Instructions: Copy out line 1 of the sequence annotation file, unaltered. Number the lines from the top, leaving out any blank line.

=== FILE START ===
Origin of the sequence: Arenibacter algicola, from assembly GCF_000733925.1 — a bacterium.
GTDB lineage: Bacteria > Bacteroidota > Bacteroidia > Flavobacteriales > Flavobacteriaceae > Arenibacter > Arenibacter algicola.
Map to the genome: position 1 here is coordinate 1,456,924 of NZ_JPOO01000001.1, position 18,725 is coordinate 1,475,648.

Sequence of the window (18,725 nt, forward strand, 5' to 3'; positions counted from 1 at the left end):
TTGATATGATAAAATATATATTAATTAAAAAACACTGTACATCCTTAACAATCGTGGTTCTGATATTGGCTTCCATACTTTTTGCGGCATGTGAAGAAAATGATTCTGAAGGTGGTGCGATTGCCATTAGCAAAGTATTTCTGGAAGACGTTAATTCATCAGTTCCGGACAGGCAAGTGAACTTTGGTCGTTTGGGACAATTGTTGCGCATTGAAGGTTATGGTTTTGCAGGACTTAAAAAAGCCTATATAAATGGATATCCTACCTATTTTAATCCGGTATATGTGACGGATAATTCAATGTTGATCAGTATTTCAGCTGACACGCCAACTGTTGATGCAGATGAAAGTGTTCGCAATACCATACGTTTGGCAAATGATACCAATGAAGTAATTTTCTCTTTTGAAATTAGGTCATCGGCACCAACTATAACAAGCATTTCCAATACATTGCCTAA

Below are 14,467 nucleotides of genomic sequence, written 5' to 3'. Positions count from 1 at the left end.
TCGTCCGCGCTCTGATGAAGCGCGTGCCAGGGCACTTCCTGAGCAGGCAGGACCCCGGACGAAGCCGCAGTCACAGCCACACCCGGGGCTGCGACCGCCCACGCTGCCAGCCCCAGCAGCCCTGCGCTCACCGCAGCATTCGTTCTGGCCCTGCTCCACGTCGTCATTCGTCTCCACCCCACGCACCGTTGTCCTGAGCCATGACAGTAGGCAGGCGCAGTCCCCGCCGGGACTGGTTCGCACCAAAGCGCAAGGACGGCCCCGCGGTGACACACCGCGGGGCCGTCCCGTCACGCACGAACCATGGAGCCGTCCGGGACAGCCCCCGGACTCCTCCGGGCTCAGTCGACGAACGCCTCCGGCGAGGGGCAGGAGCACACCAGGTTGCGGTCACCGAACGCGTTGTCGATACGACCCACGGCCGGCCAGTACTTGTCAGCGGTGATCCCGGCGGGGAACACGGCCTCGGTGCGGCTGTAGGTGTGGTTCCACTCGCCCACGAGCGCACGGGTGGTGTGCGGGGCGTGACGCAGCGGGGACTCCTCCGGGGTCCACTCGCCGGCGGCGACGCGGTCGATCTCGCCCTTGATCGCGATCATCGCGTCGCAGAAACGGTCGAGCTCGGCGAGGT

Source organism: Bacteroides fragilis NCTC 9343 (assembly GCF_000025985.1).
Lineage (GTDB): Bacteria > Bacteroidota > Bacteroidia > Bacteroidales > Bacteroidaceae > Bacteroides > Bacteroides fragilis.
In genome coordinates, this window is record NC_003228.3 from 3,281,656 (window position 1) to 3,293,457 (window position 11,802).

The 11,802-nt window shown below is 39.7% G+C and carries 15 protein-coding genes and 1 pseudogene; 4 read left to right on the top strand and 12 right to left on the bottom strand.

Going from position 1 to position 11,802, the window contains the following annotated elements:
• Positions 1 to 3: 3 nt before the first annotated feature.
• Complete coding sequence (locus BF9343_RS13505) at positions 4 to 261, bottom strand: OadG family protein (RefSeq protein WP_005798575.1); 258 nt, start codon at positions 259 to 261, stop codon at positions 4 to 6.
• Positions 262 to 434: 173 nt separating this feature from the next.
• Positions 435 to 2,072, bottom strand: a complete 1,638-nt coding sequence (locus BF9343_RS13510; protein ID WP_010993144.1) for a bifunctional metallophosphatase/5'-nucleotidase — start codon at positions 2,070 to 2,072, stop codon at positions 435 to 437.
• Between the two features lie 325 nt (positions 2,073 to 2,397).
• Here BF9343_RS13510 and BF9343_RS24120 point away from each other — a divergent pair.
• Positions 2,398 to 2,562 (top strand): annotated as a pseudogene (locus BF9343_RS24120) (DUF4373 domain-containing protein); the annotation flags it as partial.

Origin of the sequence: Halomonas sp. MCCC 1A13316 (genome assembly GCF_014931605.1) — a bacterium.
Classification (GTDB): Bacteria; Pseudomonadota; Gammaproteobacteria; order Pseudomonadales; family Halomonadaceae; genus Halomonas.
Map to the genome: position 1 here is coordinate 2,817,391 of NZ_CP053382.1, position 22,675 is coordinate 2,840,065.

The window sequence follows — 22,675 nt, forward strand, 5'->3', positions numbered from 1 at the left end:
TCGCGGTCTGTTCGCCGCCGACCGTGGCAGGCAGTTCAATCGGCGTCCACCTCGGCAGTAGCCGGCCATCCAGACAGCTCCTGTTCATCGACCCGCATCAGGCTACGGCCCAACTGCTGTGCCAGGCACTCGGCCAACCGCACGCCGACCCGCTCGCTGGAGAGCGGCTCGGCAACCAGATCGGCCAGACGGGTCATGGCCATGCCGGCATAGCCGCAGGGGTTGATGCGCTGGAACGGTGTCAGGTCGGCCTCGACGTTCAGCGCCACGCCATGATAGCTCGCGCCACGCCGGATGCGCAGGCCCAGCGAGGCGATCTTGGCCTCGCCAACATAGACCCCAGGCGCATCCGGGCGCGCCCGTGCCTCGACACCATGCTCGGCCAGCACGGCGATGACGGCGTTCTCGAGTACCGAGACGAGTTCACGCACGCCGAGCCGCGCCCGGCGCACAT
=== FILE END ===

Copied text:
Origin of the sequence: Arenibacter algicola, from assembly GCF_000733925.1 — a bacterium.